Community opposition has successfully stopped highway projects elsewhere. Perhaps something can be learned from those examples. 

For more information, contact Mark Petersen @ (540) 362-7141 PO Box 5272, Roanoke, VA  24012.


Articles of interest:
Measuring and controlling the actions of governments 

Anti-globalization protest grows, with tangible results. 
WTO protests page

Tax fossil-fuel energy easily
by Peter Salonius 

UK leader calls War on Terror "bogus"

Argentina bleeds toward healing by Raul Riutor

The oil industry has plans for you: blow-back by Jan Lundberg

It's not a war for oil? by Adam Khan

How to create a pedestrian mall by Michelle Wallar

The Cuban bike revolution

How GM destroyed the U.S. rail system excerpts from the film "Taken for a Ride".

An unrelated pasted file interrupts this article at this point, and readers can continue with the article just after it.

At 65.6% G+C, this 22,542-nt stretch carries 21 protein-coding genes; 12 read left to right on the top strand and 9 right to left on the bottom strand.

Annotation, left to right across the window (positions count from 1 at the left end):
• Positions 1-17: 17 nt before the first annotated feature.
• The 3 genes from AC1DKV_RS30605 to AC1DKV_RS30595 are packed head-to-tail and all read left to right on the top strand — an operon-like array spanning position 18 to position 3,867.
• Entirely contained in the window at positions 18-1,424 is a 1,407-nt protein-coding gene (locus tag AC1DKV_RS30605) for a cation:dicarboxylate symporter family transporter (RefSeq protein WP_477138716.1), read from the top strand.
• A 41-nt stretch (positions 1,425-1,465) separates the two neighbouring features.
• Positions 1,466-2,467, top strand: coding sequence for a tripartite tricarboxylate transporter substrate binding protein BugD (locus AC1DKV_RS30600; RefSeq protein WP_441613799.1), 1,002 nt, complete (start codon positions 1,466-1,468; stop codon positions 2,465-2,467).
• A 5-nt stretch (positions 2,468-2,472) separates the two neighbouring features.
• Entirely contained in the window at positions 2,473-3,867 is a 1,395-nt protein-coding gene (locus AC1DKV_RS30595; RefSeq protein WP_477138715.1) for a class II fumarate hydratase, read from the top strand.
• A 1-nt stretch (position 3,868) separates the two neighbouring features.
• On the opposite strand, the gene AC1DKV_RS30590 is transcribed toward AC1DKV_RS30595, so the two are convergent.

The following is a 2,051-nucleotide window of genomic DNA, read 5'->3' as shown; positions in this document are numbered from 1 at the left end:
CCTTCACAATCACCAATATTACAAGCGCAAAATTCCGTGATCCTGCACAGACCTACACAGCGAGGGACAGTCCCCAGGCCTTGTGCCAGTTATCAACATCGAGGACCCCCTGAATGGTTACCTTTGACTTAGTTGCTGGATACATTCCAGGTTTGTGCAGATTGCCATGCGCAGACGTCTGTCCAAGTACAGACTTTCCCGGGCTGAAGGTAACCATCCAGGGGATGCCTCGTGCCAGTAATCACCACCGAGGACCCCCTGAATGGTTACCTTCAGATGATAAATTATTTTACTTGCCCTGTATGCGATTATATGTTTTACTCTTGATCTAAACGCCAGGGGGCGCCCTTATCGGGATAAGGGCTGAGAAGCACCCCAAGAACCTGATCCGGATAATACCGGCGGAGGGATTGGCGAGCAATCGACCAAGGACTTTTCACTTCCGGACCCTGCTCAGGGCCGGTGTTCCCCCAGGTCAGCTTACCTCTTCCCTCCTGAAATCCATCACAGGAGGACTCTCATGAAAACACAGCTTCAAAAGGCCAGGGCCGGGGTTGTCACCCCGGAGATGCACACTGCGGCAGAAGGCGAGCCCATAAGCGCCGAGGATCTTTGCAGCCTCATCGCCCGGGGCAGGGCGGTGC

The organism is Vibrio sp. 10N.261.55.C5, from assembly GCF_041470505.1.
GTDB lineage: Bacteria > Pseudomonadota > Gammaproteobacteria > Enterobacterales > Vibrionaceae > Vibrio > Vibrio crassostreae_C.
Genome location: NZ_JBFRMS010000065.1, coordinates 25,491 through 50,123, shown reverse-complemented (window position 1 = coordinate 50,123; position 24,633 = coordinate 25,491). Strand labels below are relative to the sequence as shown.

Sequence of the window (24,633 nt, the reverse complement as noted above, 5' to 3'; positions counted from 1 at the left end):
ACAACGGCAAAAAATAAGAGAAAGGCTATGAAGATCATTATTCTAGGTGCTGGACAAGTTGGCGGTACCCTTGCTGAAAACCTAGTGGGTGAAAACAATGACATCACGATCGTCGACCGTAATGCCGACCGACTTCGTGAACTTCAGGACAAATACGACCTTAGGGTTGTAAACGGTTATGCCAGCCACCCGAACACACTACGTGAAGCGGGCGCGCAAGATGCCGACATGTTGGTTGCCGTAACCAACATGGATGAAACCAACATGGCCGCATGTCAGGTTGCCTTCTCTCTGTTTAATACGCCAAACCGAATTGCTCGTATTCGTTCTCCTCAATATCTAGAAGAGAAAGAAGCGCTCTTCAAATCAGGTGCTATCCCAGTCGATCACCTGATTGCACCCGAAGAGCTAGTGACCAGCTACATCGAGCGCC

"Iraqi oil not enough for US: Last days of America?"

Depaving the world by Richard Register

Roadkill: Driving animals to their graves by Mark Matthew Braunstein

The Hydrogen fuel cell technofix: Spencer Abraham's hydrogen dream.


Ancient Forest Protection in Northern California. Forest defenders climb trees to save them.

Daniel Quinn's thoughts on this website.

A case study in unsustainable development is the ongoing crisis in Palestine and Israel.

Renewable and alternative energy information.

Conserving energy at home (Calif. Title 24)

Culture Change mailing address: P.O. Box 3387 , Santa Cruz , California 95063 USA
  Telephone 1-215-243-3144 (and fax)

Culture Change was founded by Sustainable Energy Institute (formerly Fossil Fuels Policy Action), a nonprofit organization.